`Shot Heard ‘Round World’ owes a debt to bit players

October 23, 2006
Chicago Tribune

It is a curiosity of baseball physics that a bunt in October travels farther than a home run in April. This the ballplayers know. Just ask Yadier Molina or Alex Rodriguez. Or better yet, ask the hero of heroes and the goat of goats: Bobby Thomson and Ralph Branca.

It was 55 years ago this month, on Oct. 3, 1951, that a Spalding baseball flew northeast in Harlem, the eye of a perfect storm so powerful that today millions remember their exact coordinates when at 3:58 p.m. it slipped over a green left-field wall.

Many of those millions remember also the particulars of Thomson’s home run–that it gave the New York Giants the pennant over the Brooklyn Dodgers, that it capped a furious comeback begun on Aug. 11 when New York trailed Brooklyn by 13.5 games, that it came to be known as the Miracle of Coogan’s Bluff and the Shot Heard Round the World.

That shot remains unduplicated on the diamond, no team before or since winning a playoff or World Series game it trailed by three runs in the ninth. It’s a matter of course that the Sporting News and Sports Illustrated ranked it the greatest moment in baseball history.

But unknown by even the most ardent fan are those non-players who, that mid-century afternoon, affected play, participated in the game or preserved the home run. They include a statistician, an electrician, a fan, a batboy, a caption writer–the stock and trade of those lesser lights that orbit every great sporting sun. And as the Tigers and Cardinals prepare to face off in the World Series, and we ready to take in heroes and goats as yet unknown, let us take note of the anonymous lineup that 55 years ago stood behind Thomson, Branca and baseball’s greatest moment. Herewith, their starting nine:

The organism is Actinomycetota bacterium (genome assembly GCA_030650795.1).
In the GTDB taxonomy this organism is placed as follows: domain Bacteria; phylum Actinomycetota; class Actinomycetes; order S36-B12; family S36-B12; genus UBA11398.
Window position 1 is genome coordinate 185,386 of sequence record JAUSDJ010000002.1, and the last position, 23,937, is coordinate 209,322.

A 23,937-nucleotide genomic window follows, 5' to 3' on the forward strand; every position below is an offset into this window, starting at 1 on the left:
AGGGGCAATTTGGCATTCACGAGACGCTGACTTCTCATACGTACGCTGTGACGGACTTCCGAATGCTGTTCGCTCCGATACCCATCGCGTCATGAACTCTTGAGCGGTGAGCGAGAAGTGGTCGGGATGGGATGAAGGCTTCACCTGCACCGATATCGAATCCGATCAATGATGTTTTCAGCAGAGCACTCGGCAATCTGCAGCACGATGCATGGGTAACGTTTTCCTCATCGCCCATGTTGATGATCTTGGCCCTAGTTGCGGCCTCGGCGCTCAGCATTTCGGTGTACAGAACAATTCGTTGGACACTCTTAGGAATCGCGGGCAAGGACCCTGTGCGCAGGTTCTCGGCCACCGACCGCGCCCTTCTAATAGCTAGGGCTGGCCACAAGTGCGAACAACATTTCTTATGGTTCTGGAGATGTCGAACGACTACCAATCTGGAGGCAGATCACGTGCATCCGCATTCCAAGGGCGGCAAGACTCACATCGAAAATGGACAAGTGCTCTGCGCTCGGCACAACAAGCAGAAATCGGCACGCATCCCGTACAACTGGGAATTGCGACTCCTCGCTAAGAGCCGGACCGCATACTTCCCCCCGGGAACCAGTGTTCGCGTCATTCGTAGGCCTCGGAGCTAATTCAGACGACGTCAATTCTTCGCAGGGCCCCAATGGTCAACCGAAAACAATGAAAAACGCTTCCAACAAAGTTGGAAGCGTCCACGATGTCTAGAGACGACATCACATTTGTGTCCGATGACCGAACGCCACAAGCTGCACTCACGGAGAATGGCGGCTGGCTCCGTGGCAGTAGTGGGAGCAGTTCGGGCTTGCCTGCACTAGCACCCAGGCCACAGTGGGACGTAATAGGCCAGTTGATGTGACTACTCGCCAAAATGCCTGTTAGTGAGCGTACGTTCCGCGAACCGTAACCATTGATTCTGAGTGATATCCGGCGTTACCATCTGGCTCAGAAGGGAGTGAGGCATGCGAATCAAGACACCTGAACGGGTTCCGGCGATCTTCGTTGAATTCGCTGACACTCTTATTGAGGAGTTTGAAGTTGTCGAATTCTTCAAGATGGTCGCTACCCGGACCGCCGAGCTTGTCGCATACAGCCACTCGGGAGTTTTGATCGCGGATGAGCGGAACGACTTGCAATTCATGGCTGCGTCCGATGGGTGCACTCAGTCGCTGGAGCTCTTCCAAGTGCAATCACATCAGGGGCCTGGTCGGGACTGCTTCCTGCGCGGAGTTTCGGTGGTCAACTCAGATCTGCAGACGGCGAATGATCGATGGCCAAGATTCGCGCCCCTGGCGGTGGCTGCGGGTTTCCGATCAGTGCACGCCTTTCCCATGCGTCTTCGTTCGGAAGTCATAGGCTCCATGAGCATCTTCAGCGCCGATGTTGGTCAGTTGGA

Jack Carter: The Giant fan devised in 1950 two baseball statistics, “Equivalent Batting Average” and “Equivalent Batting Average Allowed,” and in the spring of 1951 he shopped his analysis to the New York club. Giant vice president Chub Feeney pitched Carter to manager Leo Durocher who hired him–$2,000 for a season of stats. By May, Carter had arranged for Durocher what he called a “Most Productive Batting Order,” the manager often rejiggering his lineup on the advice of Carter. On Oct. 3, 1951, he had Thomson batting sixth.

Abraham Chadwick: The Dodger fan worked for the Giants, an electrician operating the lights at the Polo Grounds. The team asked him to help them steal signs and he did, installing on July 19, 1951, a push button in the center-field clubhouse that sounded buzzers in the right-field bullpen and dugout. The system worked and helped New York scale the mountainous 13.5-game lead Brooklyn enjoyed on Aug. 11. Diagnosed with stomach cancer, Chadwick left the ballpark for good days after his handiwork. On Oct. 3 he watched the final playoff game on TV, horrified, aware that his buzzers were set to help defeat the team he loved.